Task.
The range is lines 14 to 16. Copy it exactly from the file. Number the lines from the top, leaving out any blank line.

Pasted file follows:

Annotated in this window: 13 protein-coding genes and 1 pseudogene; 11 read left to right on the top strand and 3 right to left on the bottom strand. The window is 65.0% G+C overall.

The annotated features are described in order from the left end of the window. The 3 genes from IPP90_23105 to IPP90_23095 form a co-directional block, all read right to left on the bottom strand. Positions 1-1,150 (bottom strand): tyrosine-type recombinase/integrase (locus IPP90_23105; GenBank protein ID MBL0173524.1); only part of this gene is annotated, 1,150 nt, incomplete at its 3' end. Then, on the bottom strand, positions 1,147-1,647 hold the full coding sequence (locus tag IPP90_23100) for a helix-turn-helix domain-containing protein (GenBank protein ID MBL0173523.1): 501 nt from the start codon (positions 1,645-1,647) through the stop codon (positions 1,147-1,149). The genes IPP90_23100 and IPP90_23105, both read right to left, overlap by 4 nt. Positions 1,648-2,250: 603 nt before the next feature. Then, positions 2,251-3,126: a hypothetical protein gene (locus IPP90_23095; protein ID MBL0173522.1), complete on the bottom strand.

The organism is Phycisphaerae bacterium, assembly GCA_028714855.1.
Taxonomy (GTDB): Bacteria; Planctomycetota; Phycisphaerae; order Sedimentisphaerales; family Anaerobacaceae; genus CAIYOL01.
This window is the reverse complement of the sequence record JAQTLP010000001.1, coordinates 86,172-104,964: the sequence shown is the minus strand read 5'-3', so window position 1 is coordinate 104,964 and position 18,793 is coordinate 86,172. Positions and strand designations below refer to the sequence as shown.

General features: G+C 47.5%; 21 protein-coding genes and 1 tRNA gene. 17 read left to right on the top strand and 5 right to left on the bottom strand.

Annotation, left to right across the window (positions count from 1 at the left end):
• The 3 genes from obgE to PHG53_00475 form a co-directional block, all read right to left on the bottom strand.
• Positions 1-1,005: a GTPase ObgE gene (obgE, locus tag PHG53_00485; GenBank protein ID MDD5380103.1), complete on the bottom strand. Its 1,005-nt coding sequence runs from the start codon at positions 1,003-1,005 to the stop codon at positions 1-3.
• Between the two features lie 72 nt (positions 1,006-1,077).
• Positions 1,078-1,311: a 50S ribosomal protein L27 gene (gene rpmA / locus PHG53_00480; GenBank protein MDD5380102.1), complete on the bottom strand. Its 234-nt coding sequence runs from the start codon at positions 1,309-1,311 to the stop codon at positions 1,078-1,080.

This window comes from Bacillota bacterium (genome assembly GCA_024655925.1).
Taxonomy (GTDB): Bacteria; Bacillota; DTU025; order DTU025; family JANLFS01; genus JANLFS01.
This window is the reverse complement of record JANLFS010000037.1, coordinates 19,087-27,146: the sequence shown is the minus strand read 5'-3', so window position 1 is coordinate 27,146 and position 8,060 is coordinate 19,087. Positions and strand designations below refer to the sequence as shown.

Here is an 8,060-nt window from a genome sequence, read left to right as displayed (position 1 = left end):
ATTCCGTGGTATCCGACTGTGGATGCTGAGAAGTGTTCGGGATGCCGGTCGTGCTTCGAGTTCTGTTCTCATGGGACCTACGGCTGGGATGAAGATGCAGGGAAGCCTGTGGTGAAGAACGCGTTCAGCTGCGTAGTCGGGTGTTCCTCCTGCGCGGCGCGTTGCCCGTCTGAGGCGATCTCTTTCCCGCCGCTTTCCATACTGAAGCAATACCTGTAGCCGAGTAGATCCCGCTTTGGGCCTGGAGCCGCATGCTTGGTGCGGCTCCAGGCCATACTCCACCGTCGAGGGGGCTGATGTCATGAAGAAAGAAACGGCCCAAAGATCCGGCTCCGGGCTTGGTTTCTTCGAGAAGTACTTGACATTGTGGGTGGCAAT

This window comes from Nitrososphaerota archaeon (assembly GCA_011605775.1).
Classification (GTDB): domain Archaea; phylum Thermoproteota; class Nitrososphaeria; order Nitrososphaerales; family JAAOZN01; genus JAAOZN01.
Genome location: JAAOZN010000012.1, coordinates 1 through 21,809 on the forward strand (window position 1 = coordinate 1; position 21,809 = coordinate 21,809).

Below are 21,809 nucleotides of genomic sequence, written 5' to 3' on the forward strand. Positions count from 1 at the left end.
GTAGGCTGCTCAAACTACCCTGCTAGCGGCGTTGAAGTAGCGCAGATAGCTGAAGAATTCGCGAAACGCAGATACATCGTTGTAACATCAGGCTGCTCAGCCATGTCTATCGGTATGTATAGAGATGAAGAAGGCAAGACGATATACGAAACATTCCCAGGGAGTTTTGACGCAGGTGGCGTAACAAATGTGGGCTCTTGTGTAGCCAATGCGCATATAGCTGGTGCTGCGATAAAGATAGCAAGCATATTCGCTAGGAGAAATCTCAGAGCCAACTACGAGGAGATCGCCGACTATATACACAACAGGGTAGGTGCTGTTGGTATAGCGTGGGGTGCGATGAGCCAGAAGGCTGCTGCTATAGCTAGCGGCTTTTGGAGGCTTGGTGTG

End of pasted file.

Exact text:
This window is the reverse complement of record JANLFS010000037.1, coordinates 19,087-27,146: the sequence shown is the minus strand read 5'-3', so window position 1 is coordinate 27,146 and position 8,060 is coordinate 19,087. Positions and strand designations below refer to the sequence as shown.

Here is an 8,060-nt window from a genome sequence, read left to right as displayed (position 1 = left end):
ATTCCGTGGTATCCGACTGTGGATGCTGAGAAGTGTTCGGGATGCCGGTCGTGCTTCGAGTTCTGTTCTCATGGGACCTACGGCTGGGATGAAGATGCAGGGAAGCCTGTGGTGAAGAACGCGTTCAGCTGCGTAGTCGGGTGTTCCTCCTGCGCGGCGCGTTGCCCGTCTGAGGCGATCTCTTTCCCGCCGCTTTCCATACTGAAGCAATACCTGTAGCCGAGTAGATCCCGCTTTGGGCCTGGAGCCGCATGCTTGGTGCGGCTCCAGGCCATACTCCACCGTCGAGGGGGCTGATGTCATGAAGAAAGAAACGGCCCAAAGATCCGGCTCCGGGCTTGGTTTCTTCGAGAAGTACTTGACATTGTGGGTGGCAAT